Fine Antique Skeleton Clock. The Arabesque, by Evans of Handsworth.
This clock has been described as one of the most attractive skeleton clocks ever produced, it is pictured in many publications.
Of unique design incorporating 3 scrolled frames, the third carrying the silvered dial.
Timepiece 8-day fusee movement with passing strike, 6 spoke wheelwork and anchor escapement. Evans compensating pendulum with cylindrical pewter bob and wood rod, this pendulum was used on all of Evan’s best clocks.
Standing on a white marble base, covered by an oval glass dome.
Silver plaque under the dial signed Evans & Sons, Handsworth.
With its original brass winding key.
Total dimensions; 21.5 inches high, 17.75” wide, 8” deep.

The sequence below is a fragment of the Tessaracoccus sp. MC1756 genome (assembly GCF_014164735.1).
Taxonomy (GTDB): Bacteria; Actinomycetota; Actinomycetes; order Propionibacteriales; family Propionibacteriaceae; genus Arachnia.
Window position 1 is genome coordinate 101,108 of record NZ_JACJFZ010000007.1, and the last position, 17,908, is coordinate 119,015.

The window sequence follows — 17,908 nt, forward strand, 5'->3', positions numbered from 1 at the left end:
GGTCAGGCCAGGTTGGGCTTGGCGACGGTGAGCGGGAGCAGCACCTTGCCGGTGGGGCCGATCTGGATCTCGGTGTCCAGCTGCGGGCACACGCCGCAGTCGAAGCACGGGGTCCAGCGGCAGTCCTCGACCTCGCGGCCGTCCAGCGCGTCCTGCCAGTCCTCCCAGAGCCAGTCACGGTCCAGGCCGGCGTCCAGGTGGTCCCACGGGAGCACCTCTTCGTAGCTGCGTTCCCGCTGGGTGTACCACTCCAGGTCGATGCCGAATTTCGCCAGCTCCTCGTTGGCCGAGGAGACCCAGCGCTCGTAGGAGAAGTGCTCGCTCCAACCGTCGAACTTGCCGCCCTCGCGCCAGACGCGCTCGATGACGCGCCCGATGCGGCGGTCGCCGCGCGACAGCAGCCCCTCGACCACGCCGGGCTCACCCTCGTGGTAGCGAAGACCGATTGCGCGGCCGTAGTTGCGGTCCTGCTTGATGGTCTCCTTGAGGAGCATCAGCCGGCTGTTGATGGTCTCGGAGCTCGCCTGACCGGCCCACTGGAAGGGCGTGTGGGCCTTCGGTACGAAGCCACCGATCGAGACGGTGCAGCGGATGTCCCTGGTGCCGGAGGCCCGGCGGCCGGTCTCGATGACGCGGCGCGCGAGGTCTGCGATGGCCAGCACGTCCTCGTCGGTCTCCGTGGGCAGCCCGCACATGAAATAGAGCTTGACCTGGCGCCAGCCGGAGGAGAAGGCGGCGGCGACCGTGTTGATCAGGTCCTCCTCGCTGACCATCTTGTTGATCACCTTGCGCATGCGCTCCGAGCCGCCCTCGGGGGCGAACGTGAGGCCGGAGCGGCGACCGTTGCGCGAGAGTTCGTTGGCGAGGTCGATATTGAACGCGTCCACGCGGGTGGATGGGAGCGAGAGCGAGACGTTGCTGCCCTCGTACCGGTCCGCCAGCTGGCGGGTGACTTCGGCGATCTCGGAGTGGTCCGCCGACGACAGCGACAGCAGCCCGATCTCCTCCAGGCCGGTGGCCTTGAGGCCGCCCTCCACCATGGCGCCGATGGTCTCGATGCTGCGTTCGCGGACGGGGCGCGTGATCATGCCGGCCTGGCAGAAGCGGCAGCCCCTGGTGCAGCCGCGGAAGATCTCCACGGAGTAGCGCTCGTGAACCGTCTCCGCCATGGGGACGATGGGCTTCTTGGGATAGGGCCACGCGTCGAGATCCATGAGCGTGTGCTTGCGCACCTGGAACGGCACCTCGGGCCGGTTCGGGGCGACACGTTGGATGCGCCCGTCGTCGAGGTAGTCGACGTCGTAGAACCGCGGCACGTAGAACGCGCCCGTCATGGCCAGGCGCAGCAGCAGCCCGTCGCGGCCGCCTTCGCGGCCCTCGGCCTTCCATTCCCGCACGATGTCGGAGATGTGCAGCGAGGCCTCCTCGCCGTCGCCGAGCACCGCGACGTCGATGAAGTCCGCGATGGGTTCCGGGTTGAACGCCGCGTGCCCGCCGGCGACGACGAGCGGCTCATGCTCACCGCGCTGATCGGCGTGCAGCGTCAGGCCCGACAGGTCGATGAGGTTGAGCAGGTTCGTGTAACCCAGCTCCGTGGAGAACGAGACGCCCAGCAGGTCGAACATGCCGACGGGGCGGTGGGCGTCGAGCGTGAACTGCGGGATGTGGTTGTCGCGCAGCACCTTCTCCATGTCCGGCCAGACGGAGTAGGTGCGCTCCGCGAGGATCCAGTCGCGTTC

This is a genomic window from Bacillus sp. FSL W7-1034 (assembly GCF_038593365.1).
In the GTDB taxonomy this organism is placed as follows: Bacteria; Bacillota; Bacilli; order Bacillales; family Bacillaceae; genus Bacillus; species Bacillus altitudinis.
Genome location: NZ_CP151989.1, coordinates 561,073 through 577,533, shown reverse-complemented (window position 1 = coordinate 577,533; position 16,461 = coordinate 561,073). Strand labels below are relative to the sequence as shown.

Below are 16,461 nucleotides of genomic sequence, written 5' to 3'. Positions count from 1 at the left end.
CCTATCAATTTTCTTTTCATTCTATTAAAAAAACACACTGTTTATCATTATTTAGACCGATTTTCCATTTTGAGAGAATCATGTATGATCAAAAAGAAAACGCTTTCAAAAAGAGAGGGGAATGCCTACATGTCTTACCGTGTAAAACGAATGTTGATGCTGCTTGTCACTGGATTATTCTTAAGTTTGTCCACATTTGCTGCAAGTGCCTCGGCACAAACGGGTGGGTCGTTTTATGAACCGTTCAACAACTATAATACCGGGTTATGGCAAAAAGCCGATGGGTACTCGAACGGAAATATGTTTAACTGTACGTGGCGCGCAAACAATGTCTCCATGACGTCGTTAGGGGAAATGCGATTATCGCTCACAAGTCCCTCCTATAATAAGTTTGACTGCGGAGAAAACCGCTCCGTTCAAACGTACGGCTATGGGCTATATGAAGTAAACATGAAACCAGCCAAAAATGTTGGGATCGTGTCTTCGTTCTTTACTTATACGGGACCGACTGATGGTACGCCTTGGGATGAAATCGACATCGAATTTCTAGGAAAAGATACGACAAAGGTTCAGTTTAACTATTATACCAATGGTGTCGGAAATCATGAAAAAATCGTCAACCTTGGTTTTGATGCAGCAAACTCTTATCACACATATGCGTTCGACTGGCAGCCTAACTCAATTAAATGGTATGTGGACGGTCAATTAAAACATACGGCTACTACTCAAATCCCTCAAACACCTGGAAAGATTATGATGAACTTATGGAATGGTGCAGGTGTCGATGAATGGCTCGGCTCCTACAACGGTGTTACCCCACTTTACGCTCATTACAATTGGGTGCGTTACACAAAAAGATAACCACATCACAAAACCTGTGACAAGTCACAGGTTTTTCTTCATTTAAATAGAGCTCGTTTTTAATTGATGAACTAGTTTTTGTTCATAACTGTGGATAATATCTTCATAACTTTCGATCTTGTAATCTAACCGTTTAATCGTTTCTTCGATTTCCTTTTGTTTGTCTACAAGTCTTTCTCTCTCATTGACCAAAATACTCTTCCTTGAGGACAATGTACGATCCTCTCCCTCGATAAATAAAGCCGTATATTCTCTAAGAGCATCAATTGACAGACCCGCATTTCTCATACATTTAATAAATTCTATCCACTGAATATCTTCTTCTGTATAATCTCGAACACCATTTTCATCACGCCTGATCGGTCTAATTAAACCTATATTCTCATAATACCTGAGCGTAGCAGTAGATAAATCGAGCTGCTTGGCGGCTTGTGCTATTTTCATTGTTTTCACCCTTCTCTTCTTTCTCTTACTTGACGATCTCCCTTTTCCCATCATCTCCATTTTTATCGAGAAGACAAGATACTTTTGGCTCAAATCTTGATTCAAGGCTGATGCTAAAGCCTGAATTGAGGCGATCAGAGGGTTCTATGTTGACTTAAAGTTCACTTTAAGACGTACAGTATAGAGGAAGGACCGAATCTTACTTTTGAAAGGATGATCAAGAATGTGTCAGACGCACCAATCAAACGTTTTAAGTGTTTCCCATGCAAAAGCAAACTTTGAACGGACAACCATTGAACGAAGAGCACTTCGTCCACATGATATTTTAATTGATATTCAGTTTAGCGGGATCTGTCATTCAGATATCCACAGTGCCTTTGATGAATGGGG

Evans of Handsworth (Birmingham) were, along with Smiths of Clerkenwell, at the forefront of skeleton clock making in the mid 1800's. The business was founded by Boulton & Watt of the Soho Foundry, Handsworth, Birmingham, who in 1805 decided to discontinue the making of clocks. Their foreman John Houghton took on the concern and established himself in Soho Street becoming The Soho Clock Factory. His son-in-law, William Frederick Evans (born 1819), joined him and when Houghton retired in 1843 Evans took over the running of the business. He died in 1899 by which time his son, also William Frederick (born 1849), took control until his death in 1904.
For a further history of the business along with photographs and pictures of clocks etc see the relevant chapter in the book Derek Roberts, 'British Skeleton Clocks, pages 61 - 63 and 126 - 156